Always satisfy the Prime Directive of getting the right answer above all else.

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## #18 2014-05-02 22:17:03

ammar
Member
Registered: 2013-12-16
Posts: 69

### Re: Modified Euler method

But I think it's would be dy/dx=2x+y*ln(x)+constant

and if we have a boundary condition (dy/dx) I will find the constant

but in the question the boundary is  y(1)=1, that's not work

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## #19 2014-05-02 22:18:23

bobbym
bumpkin
From: Bumpkinland
Registered: 2009-04-12
Posts: 109,606

### Re: Modified Euler method

Yes, there would be a constant.

In mathematics, you don't understand things. You just get used to them.
If it ain't broke, fix it until it is.
Always satisfy the Prime Directive of getting the right answer above all else.

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## #20 2014-05-02 22:25:50

ammar
Member
Registered: 2013-12-16
Posts: 69

### Re: Modified Euler method

OK that's mean the integral to find the first derivative does't work

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## #21 2014-05-02 22:29:19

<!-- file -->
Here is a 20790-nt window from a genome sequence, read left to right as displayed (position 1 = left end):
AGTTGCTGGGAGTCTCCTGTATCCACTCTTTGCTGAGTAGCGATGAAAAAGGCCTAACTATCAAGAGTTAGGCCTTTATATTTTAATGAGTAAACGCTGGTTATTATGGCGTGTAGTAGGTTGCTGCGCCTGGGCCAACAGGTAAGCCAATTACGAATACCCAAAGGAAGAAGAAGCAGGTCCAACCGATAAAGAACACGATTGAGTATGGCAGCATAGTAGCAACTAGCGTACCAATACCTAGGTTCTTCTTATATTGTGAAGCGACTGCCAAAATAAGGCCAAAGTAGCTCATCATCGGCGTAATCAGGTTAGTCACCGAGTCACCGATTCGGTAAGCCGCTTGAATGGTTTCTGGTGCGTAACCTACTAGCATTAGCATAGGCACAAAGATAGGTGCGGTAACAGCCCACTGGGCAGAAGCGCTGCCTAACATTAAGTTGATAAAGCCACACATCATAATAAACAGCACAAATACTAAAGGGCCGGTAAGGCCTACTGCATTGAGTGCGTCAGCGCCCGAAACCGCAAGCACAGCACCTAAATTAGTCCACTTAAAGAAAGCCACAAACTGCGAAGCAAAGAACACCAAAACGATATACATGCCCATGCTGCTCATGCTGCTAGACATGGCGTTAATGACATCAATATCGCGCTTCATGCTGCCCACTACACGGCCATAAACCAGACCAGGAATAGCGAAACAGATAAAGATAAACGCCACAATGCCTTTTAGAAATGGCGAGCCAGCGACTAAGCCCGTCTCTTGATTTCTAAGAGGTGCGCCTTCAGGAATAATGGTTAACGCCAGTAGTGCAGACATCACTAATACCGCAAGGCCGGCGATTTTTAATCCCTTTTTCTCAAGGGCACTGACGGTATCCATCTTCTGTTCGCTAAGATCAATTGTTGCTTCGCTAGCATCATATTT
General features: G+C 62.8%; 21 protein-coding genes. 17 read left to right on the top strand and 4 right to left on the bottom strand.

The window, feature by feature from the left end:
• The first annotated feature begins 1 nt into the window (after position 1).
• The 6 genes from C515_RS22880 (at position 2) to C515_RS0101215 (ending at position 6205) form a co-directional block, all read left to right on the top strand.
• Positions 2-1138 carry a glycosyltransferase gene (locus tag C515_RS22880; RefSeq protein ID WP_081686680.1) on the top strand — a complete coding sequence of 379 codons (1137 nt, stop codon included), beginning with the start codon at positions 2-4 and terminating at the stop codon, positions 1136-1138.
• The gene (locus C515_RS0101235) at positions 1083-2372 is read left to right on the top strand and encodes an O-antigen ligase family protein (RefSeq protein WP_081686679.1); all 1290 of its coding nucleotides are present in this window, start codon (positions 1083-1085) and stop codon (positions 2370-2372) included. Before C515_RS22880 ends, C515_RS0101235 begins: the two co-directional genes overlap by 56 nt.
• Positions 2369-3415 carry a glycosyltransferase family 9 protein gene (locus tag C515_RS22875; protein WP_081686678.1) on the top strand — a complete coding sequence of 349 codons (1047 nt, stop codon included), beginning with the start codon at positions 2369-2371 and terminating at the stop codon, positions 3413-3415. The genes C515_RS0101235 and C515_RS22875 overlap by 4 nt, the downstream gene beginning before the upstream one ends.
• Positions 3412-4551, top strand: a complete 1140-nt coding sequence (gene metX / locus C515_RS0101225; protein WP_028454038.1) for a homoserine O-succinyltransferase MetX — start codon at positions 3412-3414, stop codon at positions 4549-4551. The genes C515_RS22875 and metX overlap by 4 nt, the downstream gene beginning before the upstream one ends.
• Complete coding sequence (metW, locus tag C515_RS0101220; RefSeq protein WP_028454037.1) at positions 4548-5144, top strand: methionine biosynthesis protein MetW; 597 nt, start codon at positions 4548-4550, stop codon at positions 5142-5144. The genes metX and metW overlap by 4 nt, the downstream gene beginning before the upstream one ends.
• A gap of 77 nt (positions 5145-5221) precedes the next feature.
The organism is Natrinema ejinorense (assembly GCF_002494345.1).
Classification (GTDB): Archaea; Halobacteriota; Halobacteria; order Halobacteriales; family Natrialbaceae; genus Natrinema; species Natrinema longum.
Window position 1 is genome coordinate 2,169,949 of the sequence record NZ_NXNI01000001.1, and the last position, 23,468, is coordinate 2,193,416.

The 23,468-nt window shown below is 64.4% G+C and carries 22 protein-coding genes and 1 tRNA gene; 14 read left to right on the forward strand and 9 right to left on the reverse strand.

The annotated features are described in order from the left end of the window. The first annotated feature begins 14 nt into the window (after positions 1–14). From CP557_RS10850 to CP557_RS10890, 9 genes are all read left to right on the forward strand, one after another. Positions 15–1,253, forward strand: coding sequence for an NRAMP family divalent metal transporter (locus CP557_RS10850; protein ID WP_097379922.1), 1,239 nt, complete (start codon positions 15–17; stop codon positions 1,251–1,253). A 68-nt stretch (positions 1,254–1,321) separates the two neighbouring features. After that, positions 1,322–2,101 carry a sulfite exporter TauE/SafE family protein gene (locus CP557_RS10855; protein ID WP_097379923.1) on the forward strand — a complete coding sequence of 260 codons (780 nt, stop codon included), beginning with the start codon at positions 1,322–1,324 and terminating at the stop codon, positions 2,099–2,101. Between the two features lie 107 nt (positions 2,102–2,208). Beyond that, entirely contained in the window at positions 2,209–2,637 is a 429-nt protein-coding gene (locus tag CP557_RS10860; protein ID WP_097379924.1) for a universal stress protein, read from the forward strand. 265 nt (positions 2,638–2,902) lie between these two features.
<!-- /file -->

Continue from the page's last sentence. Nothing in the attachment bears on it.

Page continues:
bobbym
bumpkin
From: Bumpkinland
Registered: 2009-04-12
Posts: 109,606

### Re: Modified Euler method

That is why I asked you what the initial conditions were. You need 2, y(1) = 1 and y'(x) = something.

In mathematics, you don't understand things. You just get used to them.
If it ain't broke, fix it until it is.
Always satisfy the Prime Directive of getting the right answer above all else.

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## #22 2014-05-02 23:11:28

ammar
Member
Registered: 2013-12-16
Posts: 69

### Re: Modified Euler method

OK thanks for help I'll try to solve it by the assumption of dy/dx=z

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## #23 2014-05-03 01:08:33

bobbym
bumpkin
From: Bumpkinland
Registered: 2009-04-12
Posts: 109,606

### Re: Modified Euler method

Usually then you need z(0).

In mathematics, you don't understand things. You just get used to them.
If it ain't broke, fix it until it is.
Always satisfy the Prime Directive of getting the right answer above all else.

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## #24 2014-05-03 05:25:07

ammar
Member
Registered: 2013-12-16
Posts: 69

### Re: Modified Euler method

Yes but the question like i posted , any idea for solving ?

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## #25 2014-05-03 07:21:26

bobbym
bumpkin
From: Bumpkinland
Registered: 2009-04-12
Posts: 109,606

### Re: Modified Euler method

How can you determine the constant without another initial condition?

In mathematics, you don't understand things. You just get used to them.
If it ain't broke, fix it until it is.
Always satisfy the Prime Directive of getting the right answer above all else.